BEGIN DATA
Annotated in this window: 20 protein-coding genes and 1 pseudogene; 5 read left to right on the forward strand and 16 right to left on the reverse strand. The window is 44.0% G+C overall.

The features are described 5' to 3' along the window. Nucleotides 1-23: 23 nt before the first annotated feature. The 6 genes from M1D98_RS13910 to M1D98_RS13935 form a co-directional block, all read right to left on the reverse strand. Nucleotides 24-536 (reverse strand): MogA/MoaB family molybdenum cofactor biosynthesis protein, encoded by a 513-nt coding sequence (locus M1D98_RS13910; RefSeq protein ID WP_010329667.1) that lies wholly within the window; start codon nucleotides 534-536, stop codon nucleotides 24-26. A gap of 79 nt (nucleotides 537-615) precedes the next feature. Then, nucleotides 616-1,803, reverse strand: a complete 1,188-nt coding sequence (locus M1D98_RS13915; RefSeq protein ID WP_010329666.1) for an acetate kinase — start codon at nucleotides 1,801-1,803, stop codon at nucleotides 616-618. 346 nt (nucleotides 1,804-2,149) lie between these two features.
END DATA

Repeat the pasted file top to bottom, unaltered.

Annotated in this window: 20 protein-coding genes and 1 pseudogene; 5 read left to right on the forward strand and 16 right to left on the reverse strand. The window is 44.0% G+C overall.

The features are described 5' to 3' along the window. Nucleotides 1-23: 23 nt before the first annotated feature. The 6 genes from M1D98_RS13910 to M1D98_RS13935 form a co-directional block, all read right to left on the reverse strand. Nucleotides 24-536 (reverse strand): MogA/MoaB family molybdenum cofactor biosynthesis protein, encoded by a 513-nt coding sequence (locus M1D98_RS13910; RefSeq protein ID WP_010329667.1) that lies wholly within the window; start codon nucleotides 534-536, stop codon nucleotides 24-26. A gap of 79 nt (nucleotides 537-615) precedes the next feature. Then, nucleotides 616-1,803, reverse strand: a complete 1,188-nt coding sequence (locus M1D98_RS13915; RefSeq protein ID WP_010329666.1) for an acetate kinase — start codon at nucleotides 1,801-1,803, stop codon at nucleotides 616-618. 346 nt (nucleotides 1,804-2,149) lie between these two features.